Slip and Falls on Small Business Property

Get Legal Help Today

 Secured with SHA-256 Encryption

Jeffrey Johnson is a legal writer with a focus on personal injury. He has worked on personal injury and sovereign immunity litigation in addition to experience in family, estate, and criminal law. He earned a J.D. from the University of Baltimore and has worked in legal offices and non-profits in Maryland, Texas, and North Carolina. He has also earned an MFA in screenwriting from Chapman Univer...

Full Bio →

Written by

UPDATED: Jul 15, 2021

Advertiser Disclosure

It’s all about you. We want to help you make the right legal decisions.

We strive to help you make confident insurance and legal decisions. Finding trusted and reliable insurance quotes and legal advice should be easy. This doesn’t influence our content. Our opinions are our own.

Editorial Guidelines: We are a free online resource for anyone interested in learning more about legal topics and insurance. Our goal is to be an objective, third-party resource for everything legal and insurance related. We update our site regularly, and all content is reviewed by experts.

If you are injured in a slip and fall accident on property owned by a small business, proving the owner is responsible will require the same fault analysis as other locations, but how insurance companies or courts interpret the situation may be different.  Although small businesses owe the same duty of care to customers as big box stores, the challenges of operating a business with fewer employees could change whether or not the business was reasonable in keeping  its premises safe from slip and fall accidents.  As with any slip and fall accident case, consulting with an experienced attorney will give you the best chance to pursue the damages you deserve.

NOTE:  A large difference between small businesses and big box stores is the post-accident process.  You will likely not have to fill out any reports or file official notices, but will need to be mindful of legal deadlines and consult an attorney with any questions.

Reasonableness and Small Businesses

A property owner is responsible for slip and fall accidents if he knew about the condition or should have known about the condition, and was responsible for the condition existing at the time of the fall.   Most slip and fall lawsuits will depend on whether or not the property owner reasonably should have known about the condition and reasonably can be considered responsible by either causing the condition or failing to cure it before an accident occurred.

When analyzing whether or not a small business is responsible for a slip and fall, it is important to determine if the store owner and employees should reasonably be held accountable for what happened.  In a big box store with several hundred employees and regular maintenance routines, it is easier to argue that a spill causing hazardous conditions should not go unnoticed.  However, in a small shop with one or two employees working, a spill or wet floor or icy walkway could easily, and reasonably, go unnoticed for an extended period of time.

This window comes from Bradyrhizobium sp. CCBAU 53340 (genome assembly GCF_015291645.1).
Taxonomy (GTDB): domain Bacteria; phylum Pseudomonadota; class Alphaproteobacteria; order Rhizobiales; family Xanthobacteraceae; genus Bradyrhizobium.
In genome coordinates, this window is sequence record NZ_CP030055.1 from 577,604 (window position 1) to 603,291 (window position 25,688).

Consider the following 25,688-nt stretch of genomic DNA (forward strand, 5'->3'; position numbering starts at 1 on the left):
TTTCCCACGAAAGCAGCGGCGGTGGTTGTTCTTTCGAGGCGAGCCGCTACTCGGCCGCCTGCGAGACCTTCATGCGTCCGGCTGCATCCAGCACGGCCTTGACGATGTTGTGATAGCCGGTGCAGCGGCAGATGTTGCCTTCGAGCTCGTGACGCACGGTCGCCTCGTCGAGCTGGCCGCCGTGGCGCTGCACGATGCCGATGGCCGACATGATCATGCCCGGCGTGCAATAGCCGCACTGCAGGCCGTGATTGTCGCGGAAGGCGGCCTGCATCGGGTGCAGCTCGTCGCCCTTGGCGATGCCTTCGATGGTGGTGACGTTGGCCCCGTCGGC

Small businesses typically do not have the resources to pay close attention to the property, however, you can still pursue a slip and fall claim.  You will need to argue that the condition was one that even a small staffed shop or restaurant should have noticed and fixed before your injury.  Doing so is not always easy, and a good lawyer can be a valuable addition to your team.

Key Questions for Small Business Liability

As part of your work after a slip and fall accident  on small business property, you should ask some important questions to determine whether or not the store is liable:

  • How long had the dangerous condition existed?  Although not easy to determine exactly, a condition may have been there long enough for others to notice it before your accident.
  • What are the maintenance procedures at the business?  An attorney or an expert can help determine if those procedures should have noticed the condition, or were insufficient given the size of the shop.
  • Who caused the condition?  If an employee caused the condition, then it will be easier to argue the small business is liable.
  • If the condition was permenant or by design, were adequate measures taken to ensure safety?  If you slipped on a display in the store or tripped over a permenant hazard on the property, whether or not the business erred in its designed layout or planned safety measures is important.
  • Was lighting a problem?  Lighting is something that could cause slip and fall accidents, and a business owner should be able to recognize dangerous areas within his store.
  • What happened after the accident?  If an employee of the small business said or did anything that indicates the store knew about the condition, take note.

Depending on the circumstances of your accident, there could be other key pieces of evidence that help determine whether or not a small business is responsible for your injuries.  You can help yourself by after your accident by gathering evidence in the form of photos and witnesses to the accident.  If you have specific questions or have been injured in a slip and fall accident at a small business, consult an experienced attorney before taking action.

TIP:  Even a small business will likely be prepared to defend a lawsuit through its insurance company or an attorney, and you will likely be asked to recall the even to an adjuster or lawyer.  If you decide to speak with them, be careful about what you say as one wrong phrase can jeopardize a claim.  You can take the time to consult with an attorney before speaking with anyone about the accident.

For Additional Reading See Articles On:

Get Legal Help Today

Find the right lawyer for your legal issue.

 Secured with SHA-256 Encryption